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Re: GSBN:TLS Request
My first reaction is that I would love to see more technical info and drawings
in TLS. Then again, we can find all that in the SB books that exist and that
come out all the time. I for one am glad to read what happens in the SB world
(it helped me greatly for the article I'm writing at the moment) and I also
feel that good technical info has been given in TLS recently.
One question, those who would like to see more technical info, how many books
have they bought. I feel that TLS is complementary to the technical books and I
suggest that (future) builders buy both.
Is TLS membership on de decline? If not, don't change.
Just my 2 cents...
> Hello all,
> Some of the comments and requests received from prospective subscribers to
> The Last Straw journal and from people calling TLS for assistance in
> locating construction details for their projects lead me to believe we
> should be providing more technical articles in TLS. We seem to sometimes
> focus too much on the benefits of strawbale, and overviews of methods and
> design elements without including the details about the actual construction.
> At least that's what I'm hearing these days.
> Seems we need to revisit some of the basic details by including drawings and
> illustrations of how people now do their foundations, roofs, windows and
> doors, stacked and staked bales, and other basic design details.
> Also it seems very basic but there probably also needs to be some discussion
> and illustration of staking, pinning and stitching and why each does or
> doesn't work in various situations. The methods of voids between bales or in
> cavities around doors, windows and support members probably should be
> described with pros and cons - loose straw, light straw/clay, trimming the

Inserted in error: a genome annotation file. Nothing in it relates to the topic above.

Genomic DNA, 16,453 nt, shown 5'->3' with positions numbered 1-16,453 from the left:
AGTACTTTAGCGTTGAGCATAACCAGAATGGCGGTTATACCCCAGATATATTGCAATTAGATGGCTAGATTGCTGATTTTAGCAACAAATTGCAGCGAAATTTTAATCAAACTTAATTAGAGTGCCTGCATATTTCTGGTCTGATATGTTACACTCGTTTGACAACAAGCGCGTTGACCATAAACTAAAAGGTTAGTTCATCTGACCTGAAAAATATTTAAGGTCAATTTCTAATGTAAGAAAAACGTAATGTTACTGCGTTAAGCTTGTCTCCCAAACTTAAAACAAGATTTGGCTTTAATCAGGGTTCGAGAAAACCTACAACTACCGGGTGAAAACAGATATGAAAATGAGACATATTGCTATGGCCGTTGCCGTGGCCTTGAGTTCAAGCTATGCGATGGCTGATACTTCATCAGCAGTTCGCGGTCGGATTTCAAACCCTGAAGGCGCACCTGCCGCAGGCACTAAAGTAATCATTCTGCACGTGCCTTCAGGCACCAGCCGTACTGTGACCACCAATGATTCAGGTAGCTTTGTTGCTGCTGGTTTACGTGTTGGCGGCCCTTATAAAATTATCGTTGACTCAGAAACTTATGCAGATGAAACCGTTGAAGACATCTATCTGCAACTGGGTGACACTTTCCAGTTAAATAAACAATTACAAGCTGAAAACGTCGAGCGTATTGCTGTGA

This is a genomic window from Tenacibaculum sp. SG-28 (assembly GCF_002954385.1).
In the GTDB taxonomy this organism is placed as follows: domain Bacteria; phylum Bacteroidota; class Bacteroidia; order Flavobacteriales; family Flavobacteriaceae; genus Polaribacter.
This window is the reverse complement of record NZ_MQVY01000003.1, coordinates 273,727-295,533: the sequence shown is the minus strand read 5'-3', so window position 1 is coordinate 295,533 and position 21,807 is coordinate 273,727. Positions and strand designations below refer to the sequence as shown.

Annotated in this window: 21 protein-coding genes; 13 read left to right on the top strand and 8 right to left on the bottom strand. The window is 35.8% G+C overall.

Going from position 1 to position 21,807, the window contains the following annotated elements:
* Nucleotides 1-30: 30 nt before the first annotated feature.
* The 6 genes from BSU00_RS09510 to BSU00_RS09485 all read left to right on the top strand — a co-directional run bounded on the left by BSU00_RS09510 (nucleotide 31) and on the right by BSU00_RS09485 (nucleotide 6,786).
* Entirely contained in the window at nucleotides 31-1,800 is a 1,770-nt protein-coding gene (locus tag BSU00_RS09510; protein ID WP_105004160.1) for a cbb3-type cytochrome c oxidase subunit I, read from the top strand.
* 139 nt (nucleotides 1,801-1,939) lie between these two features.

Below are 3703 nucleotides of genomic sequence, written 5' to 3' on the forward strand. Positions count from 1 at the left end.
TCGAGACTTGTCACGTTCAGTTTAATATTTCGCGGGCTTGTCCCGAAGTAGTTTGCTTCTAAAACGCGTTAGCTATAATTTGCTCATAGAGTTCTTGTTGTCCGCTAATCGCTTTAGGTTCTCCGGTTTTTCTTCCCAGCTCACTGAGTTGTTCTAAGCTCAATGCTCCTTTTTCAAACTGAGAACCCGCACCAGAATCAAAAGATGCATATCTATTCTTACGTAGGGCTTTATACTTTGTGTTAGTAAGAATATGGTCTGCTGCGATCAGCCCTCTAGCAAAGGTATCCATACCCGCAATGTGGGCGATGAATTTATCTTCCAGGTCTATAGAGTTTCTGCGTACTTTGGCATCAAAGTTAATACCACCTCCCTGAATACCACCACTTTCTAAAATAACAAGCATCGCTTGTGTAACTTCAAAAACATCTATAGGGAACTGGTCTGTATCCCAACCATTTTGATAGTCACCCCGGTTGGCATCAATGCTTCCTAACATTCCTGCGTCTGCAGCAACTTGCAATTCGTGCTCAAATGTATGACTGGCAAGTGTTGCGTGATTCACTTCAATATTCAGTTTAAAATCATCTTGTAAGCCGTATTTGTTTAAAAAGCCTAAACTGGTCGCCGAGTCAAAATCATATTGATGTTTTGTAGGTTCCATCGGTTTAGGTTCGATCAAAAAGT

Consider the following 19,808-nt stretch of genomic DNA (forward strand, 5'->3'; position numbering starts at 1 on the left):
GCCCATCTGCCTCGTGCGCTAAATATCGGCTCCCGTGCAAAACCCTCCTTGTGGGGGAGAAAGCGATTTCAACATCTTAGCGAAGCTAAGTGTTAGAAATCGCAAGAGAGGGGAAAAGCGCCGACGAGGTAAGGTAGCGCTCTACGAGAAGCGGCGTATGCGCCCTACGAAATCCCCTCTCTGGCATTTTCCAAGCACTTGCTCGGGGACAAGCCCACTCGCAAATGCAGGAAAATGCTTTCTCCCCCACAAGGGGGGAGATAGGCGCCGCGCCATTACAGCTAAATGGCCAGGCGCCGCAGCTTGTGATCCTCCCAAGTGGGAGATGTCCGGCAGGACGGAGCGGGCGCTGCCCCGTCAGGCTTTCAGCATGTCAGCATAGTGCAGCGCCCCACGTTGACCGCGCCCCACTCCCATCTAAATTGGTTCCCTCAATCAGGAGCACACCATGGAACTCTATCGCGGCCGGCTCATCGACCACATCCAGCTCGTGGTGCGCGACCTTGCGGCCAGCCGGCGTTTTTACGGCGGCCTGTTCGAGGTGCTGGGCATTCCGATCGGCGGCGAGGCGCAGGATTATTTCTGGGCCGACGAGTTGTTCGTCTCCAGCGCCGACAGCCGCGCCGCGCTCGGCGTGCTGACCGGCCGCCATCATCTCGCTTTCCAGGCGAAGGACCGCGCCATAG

> bales and so on.
> More descriptive articles and illustrations of the various ways to deal with
> moisture at the base of the wall and to protect the top of the walls from
> moisture. Details about how to stack and provide sufficient structural
> support for bales in gable end walls. Details and drawings of toe-ups in
> various situations, protecting foundation walls with rigid insulation and
> protecting the rigid insulation as well. Flashing and how to properly
> install it in various situations for various conditions. Advantages and
> disadvantages of setting windows within the wall, to the outside edge of the
> wall; window sill design and detailing. How to attach interior wall framing
> to exterior wall framing. Notching bales to fit around posts and columns.
> Some of this is available in the CASBA Straw Bale Construction Sourcebook
> and in Chris Magwood's Straw Bale Detail Manual and I'm writing to them to
> ask permission to reprint drawings to accompany articles. We could probably
> revisit and update some of the articles in past issues of TLS.
> I realize this all sounds very basic to those who work with this every day,
> but to the owner/builder or the new strawbale contractor and to the
> prospective homeowner it's essential and should be updated in TLS
> periodically, as I'm suggesting now.
> Would appreciate your comments, contributions of articles, tech tips, and
> project pages. (I've included a note in TLS#50 due out in June about the
> type of information we ask to have for Project Pages to encourage people to
> share this with our readers.)
> Would you please share request with your straw bale association and others
> in the strawbale community. Thanks!
> Joyce Coppinger, Managing Editor
> GPFS/TLS, PO Box 22706, Lincoln NE 68542-2706 USA
> 402.483.5135, fax 402.483.5161
> GSBN is an invitation-only forum of key individuals and representatives of
> regional straw construction organizations. The costs of operating this list
> are underwritten by The Last Straw Journal in exchange for use of the GSBN as
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